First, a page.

184. Note From the Presidentʼs Special Assistant (Rostow) to President Johnson 1

Mr. President:

This lively account confirms your instinct about Sihanouk.

I checked with George Ball to make sure they staff out and act on some of the Cambodia recommendations we sent over.

Mr. President, you can smell it all over: Hanoiʼs operation, backed by the Chicoms, is no longer being regarded as the wave of the future out there. U.S. power is beginning to be felt.

Weʼre not in; but weʼre moving.2

[Page 401]


Telegram 5762 From the Embassy in Vietnam to the Department of State3

DʼOrlandi, Italian Ambassador, called to tell me of his trip to Cambodia, to which he is accredited, and where he went to make his official farewell call.
Evidently DʼOrlandi carried out my request that he not give Sihanouk an impression that everything was falling apart in Viet-Nam. When he told Sihanouk that Ky was in a solid position here, Sihanouk said that Ky was the only Vietnamese who “has not smeared me in his speeches.” He evidently felt less antagonistic to Ky than he has to any other Vietnamese.
He said he wanted to resume normal diplomatic intercourse with Viet-Nam and DʼOrlandi felt there was a better atmosphere on this subject than he, DʼOrlandi, had ever noticed.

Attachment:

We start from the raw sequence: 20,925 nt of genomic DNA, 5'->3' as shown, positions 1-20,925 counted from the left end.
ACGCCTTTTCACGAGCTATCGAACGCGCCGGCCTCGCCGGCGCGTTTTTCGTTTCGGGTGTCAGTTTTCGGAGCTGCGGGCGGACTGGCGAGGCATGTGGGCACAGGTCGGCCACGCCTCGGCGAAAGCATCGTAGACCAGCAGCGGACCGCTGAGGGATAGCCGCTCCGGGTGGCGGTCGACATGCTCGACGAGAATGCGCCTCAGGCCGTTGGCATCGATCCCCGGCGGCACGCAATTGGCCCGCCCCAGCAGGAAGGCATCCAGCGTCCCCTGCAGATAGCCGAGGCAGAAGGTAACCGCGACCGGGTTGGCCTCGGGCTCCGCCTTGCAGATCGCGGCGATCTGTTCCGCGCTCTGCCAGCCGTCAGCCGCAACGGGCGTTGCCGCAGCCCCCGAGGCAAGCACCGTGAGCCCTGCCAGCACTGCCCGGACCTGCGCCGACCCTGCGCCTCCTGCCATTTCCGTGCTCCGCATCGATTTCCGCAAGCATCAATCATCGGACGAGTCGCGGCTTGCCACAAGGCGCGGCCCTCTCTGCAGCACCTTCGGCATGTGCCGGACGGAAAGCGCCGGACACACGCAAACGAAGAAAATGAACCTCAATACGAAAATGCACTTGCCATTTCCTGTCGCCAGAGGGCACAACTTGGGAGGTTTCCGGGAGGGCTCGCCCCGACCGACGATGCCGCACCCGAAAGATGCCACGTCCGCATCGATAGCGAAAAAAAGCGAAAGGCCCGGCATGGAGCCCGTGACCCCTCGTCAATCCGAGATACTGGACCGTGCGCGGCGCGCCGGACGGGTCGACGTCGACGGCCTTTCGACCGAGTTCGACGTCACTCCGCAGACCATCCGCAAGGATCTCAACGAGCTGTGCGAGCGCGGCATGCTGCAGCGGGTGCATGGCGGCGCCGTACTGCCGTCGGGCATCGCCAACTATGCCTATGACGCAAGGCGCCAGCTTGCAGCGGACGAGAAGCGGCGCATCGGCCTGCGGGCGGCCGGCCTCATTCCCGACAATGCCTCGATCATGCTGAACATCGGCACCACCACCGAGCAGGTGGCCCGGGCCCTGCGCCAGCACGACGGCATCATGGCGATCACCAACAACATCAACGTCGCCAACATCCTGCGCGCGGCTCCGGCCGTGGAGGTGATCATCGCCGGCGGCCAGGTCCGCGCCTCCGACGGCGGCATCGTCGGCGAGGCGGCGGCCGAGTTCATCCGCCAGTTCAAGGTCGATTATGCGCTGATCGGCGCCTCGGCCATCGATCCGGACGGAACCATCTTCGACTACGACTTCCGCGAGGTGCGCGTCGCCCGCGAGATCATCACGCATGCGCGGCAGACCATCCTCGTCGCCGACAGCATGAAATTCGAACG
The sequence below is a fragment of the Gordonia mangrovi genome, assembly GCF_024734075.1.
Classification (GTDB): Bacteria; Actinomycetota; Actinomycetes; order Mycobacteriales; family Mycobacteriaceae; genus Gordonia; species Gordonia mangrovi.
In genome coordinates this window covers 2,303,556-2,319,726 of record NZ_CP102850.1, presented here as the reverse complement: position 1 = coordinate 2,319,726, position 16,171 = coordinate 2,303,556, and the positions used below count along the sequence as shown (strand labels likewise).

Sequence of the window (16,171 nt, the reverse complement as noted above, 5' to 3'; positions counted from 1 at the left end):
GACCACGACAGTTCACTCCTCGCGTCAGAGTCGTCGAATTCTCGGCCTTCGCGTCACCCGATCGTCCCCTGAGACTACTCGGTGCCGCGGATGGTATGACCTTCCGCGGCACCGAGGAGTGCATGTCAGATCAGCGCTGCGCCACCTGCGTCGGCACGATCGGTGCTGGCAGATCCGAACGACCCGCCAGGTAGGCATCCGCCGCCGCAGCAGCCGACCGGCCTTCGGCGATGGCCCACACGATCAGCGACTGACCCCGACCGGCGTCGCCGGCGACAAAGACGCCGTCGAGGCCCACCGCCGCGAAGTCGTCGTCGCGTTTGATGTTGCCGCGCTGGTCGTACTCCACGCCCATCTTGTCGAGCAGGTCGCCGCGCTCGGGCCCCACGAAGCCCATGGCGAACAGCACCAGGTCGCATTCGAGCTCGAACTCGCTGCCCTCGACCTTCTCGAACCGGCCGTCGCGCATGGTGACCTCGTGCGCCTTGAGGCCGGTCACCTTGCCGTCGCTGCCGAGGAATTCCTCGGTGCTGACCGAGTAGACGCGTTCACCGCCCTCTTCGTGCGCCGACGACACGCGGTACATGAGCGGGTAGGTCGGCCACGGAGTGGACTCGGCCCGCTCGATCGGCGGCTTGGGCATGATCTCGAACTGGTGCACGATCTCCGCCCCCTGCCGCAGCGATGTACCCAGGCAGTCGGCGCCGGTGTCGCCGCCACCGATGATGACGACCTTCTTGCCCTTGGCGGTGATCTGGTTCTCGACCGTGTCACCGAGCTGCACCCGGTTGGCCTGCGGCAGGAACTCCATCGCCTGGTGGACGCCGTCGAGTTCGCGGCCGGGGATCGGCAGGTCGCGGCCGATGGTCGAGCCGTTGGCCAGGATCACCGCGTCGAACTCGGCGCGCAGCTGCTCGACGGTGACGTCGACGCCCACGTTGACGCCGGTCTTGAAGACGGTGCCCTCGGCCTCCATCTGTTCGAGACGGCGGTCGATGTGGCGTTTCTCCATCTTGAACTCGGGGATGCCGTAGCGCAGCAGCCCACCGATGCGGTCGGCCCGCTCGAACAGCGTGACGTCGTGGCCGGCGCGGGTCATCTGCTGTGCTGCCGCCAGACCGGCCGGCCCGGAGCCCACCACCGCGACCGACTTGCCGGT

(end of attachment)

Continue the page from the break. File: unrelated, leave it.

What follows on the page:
Apparently, when Lord Walston was in Cambodia recently, he revived the idea of Cambodian-Vietnamese teams to inspect the border. This had been a Diem proposal, which Sihanouk had turned down in 1962. Sihanouk said he was still against it because he did not want to get entangled in internal affairs with Viet-Nam. According to Sihanouk, “All Vietnamese are ʼB—S.ʼ” Sihanouk wants to stay neutral. He is happy to have a powerful, and much larger International Control Commission in Cambodia, provided he does not have to pay anything, since “I havenʼt a penny.” Instead of charging him with helping the Viet Cong, there should be a larger International Control Commission, which, Sihanouk said, would be specifically authorized by him to establish fixed posts in cities, harbors, and along the frontier and take their jeeps wherever they wanted. He said they could go wherever they wanted to and in any number, and there would be no limit on the extent which they would be allowed to inspect.
When DʼOrlandi asked whether the Italian Military Attache would go, Sihanouk said he would be delighted and would instruct his Chief of Staff accordingly, adding that the Military Attaches have all visited the so-called Sihanouk trail and have found nothing.
What, he asked, can he do with 30,000 men when 900,000 Americans and Vietnamese are unable to cope with the situation?
DʼOrlandi said that he was sure that Sihanouk means what he says and that he detected absolutely “no nonsense” about being tied up with the Chinese Communists.
Turning to Thailand, Sihanouk said that he realized that the Thais might not accept, but he wanted to ask the Thais to join him so that “both of us” would sign a communique stating that both would respect the present border. Sihanouk said he didnʼt care about the Khmer Serei. All he wanted was to ask the Thais to sign the statement with him and both sides to respect the borderline. DʼOrlandi commented that quite a lot could be achieved under this.